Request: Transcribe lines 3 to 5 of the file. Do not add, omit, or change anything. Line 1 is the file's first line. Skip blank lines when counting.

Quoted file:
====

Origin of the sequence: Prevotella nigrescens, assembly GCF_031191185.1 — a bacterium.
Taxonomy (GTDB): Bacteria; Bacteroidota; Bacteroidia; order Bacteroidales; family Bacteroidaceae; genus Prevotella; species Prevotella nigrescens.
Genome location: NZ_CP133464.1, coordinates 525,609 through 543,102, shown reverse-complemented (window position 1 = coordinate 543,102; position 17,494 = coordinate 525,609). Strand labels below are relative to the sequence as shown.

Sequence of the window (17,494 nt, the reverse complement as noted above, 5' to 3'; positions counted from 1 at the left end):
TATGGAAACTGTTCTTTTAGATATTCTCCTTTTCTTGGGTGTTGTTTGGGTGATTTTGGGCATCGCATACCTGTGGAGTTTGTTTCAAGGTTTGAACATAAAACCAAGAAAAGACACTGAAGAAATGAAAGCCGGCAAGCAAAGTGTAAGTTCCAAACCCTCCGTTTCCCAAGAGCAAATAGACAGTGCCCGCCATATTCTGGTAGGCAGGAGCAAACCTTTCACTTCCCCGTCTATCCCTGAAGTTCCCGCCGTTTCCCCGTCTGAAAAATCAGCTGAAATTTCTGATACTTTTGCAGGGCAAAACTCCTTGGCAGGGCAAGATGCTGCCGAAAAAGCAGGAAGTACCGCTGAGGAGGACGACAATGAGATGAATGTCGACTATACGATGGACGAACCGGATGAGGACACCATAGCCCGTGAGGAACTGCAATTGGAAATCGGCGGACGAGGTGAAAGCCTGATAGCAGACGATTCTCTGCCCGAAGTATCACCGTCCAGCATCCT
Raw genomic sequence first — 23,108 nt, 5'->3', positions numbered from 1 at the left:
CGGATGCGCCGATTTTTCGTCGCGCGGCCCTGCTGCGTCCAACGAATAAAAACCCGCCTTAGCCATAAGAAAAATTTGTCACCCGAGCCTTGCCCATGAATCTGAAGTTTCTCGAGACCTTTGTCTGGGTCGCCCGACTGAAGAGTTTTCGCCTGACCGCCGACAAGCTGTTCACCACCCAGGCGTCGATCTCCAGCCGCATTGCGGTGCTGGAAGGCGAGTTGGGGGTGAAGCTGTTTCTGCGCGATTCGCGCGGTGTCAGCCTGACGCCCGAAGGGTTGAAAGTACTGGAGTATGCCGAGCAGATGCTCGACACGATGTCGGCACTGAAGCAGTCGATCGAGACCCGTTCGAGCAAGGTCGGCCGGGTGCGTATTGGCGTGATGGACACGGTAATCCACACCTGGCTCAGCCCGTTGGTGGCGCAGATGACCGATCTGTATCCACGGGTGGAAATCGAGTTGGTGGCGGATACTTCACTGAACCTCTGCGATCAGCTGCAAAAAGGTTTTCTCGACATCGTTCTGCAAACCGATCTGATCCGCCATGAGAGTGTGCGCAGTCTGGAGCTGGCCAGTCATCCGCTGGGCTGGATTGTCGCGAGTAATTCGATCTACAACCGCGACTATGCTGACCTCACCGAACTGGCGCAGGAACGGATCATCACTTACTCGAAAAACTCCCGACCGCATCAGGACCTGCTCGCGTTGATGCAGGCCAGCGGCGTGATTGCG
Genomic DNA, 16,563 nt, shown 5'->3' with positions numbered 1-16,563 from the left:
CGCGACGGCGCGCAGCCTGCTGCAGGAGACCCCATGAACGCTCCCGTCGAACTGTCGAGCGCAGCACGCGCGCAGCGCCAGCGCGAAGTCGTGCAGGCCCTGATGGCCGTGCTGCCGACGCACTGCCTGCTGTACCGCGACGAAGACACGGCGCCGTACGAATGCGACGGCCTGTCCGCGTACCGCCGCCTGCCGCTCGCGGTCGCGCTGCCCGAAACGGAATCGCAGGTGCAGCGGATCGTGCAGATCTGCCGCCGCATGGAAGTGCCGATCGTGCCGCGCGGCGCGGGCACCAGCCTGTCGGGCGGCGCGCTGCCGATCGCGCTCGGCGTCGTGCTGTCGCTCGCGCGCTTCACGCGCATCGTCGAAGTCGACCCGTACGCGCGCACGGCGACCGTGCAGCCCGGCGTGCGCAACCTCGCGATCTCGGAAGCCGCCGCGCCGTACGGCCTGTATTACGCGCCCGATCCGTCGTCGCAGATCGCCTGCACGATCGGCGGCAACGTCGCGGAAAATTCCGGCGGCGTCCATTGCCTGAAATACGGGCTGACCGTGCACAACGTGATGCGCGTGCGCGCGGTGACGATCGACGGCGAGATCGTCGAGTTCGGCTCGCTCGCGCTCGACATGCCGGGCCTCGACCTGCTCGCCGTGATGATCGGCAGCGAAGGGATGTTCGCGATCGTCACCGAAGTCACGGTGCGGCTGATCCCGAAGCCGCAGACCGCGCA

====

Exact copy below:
Genome location: NZ_CP133464.1, coordinates 525,609 through 543,102, shown reverse-complemented (window position 1 = coordinate 543,102; position 17,494 = coordinate 525,609). Strand labels below are relative to the sequence as shown.

Sequence of the window (17,494 nt, the reverse complement as noted above, 5' to 3'; positions counted from 1 at the left end):
TATGGAAACTGTTCTTTTAGATATTCTCCTTTTCTTGGGTGTTGTTTGGGTGATTTTGGGCATCGCATACCTGTGGAGTTTGTTTCAAGGTTTGAACATAAAACCAAGAAAAGACACTGAAGAAATGAAAGCCGGCAAGCAAAGTGTAAGTTCCAAACCCTCCGTTTCCCAAGAGCAAATAGACAGTGCCCGCCATATTCTGGTAGGCAGGAGCAAACCTTTCACTTCCCCGTCTATCCCTGAAGTTCCCGCCGTTTCCCCGTCTGAAAAATCAGCTGAAATTTCTGATACTTTTGCAGGGCAAAACTCCTTGGCAGGGCAAGATGCTGCCGAAAAAGCAGGAAGTACCGCTGAGGAGGACGACAATGAGATGAATGTCGACTATACGATGGACGAACCGGATGAGGACACCATAGCCCGTGAGGAACTGCAATTGGAAATCGGCGGACGAGGTGAAAGCCTGATAGCAGACGATTCTCTGCCCGAAGTATCACCGTCCAGCATCCT